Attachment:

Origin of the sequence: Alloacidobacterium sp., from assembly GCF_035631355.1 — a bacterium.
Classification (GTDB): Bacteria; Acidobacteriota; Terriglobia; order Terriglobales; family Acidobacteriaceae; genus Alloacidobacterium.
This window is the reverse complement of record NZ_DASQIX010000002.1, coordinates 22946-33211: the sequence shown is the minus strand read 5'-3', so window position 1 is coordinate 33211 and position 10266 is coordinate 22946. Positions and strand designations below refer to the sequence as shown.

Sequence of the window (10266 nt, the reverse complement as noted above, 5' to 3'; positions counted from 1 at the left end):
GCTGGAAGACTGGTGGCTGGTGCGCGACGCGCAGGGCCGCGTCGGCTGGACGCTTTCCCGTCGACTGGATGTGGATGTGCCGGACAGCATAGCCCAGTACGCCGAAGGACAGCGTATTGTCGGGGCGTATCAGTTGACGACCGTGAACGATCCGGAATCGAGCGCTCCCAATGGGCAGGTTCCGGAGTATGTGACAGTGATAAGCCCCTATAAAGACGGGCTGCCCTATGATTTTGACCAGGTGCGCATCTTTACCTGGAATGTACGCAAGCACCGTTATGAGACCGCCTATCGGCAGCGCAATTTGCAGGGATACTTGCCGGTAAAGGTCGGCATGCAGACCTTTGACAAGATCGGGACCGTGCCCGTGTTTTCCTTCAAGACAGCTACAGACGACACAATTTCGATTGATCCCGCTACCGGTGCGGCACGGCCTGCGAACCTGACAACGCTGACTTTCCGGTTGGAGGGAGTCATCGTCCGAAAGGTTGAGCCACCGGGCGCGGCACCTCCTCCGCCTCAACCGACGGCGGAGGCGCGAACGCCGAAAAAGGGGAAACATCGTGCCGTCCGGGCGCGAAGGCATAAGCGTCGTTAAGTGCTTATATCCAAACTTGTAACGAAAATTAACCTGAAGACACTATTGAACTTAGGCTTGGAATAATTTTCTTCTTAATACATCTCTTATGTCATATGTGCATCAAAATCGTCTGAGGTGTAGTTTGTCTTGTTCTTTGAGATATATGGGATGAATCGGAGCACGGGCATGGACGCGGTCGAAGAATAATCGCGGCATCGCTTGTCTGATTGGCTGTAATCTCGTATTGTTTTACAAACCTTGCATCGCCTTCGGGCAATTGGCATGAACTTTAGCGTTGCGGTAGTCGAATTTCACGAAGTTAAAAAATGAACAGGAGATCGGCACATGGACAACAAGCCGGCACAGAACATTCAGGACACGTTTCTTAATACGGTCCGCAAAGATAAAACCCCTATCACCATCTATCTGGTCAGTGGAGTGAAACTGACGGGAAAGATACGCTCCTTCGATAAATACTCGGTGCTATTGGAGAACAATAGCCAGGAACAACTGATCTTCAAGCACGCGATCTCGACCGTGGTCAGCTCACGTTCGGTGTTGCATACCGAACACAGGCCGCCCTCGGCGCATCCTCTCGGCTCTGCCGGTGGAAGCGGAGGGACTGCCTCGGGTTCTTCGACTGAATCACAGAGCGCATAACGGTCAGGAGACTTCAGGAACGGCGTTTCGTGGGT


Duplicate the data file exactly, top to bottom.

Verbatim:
Origin of the sequence: Alloacidobacterium sp., from assembly GCF_035631355.1 — a bacterium.
Classification (GTDB): Bacteria; Acidobacteriota; Terriglobia; order Terriglobales; family Acidobacteriaceae; genus Alloacidobacterium.
This window is the reverse complement of record NZ_DASQIX010000002.1, coordinates 22946-33211: the sequence shown is the minus strand read 5'-3', so window position 1 is coordinate 33211 and position 10266 is coordinate 22946. Positions and strand designations below refer to the sequence as shown.

Sequence of the window (10266 nt, the reverse complement as noted above, 5' to 3'; positions counted from 1 at the left end):
GCTGGAAGACTGGTGGCTGGTGCGCGACGCGCAGGGCCGCGTCGGCTGGACGCTTTCCCGTCGACTGGATGTGGATGTGCCGGACAGCATAGCCCAGTACGCCGAAGGACAGCGTATTGTCGGGGCGTATCAGTTGACGACCGTGAACGATCCGGAATCGAGCGCTCCCAATGGGCAGGTTCCGGAGTATGTGACAGTGATAAGCCCCTATAAAGACGGGCTGCCCTATGATTTTGACCAGGTGCGCATCTTTACCTGGAATGTACGCAAGCACCGTTATGAGACCGCCTATCGGCAGCGCAATTTGCAGGGATACTTGCCGGTAAAGGTCGGCATGCAGACCTTTGACAAGATCGGGACCGTGCCCGTGTTTTCCTTCAAGACAGCTACAGACGACACAATTTCGATTGATCCCGCTACCGGTGCGGCACGGCCTGCGAACCTGACAACGCTGACTTTCCGGTTGGAGGGAGTCATCGTCCGAAAGGTTGAGCCACCGGGCGCGGCACCTCCTCCGCCTCAACCGACGGCGGAGGCGCGAACGCCGAAAAAGGGGAAACATCGTGCCGTCCGGGCGCGAAGGCATAAGCGTCGTTAAGTGCTTATATCCAAACTTGTAACGAAAATTAACCTGAAGACACTATTGAACTTAGGCTTGGAATAATTTTCTTCTTAATACATCTCTTATGTCATATGTGCATCAAAATCGTCTGAGGTGTAGTTTGTCTTGTTCTTTGAGATATATGGGATGAATCGGAGCACGGGCATGGACGCGGTCGAAGAATAATCGCGGCATCGCTTGTCTGATTGGCTGTAATCTCGTATTGTTTTACAAACCTTGCATCGCCTTCGGGCAATTGGCATGAACTTTAGCGTTGCGGTAGTCGAATTTCACGAAGTTAAAAAATGAACAGGAGATCGGCACATGGACAACAAGCCGGCACAGAACATTCAGGACACGTTTCTTAATACGGTCCGCAAAGATAAAACCCCTATCACCATCTATCTGGTCAGTGGAGTGAAACTGACGGGAAAGATACGCTCCTTCGATAAATACTCGGTGCTATTGGAGAACAATAGCCAGGAACAACTGATCTTCAAGCACGCGATCTCGACCGTGGTCAGCTCACGTTCGGTGTTGCATACCGAACACAGGCCGCCCTCGGCGCATCCTCTCGGCTCTGCCGGTGGAAGCGGAGGGACTGCCTCGGGTTCTTCGACTGAATCACAGAGCGCATAACGGTCAGGAGACTTCAGGAACGGCGTTTCGTGGGT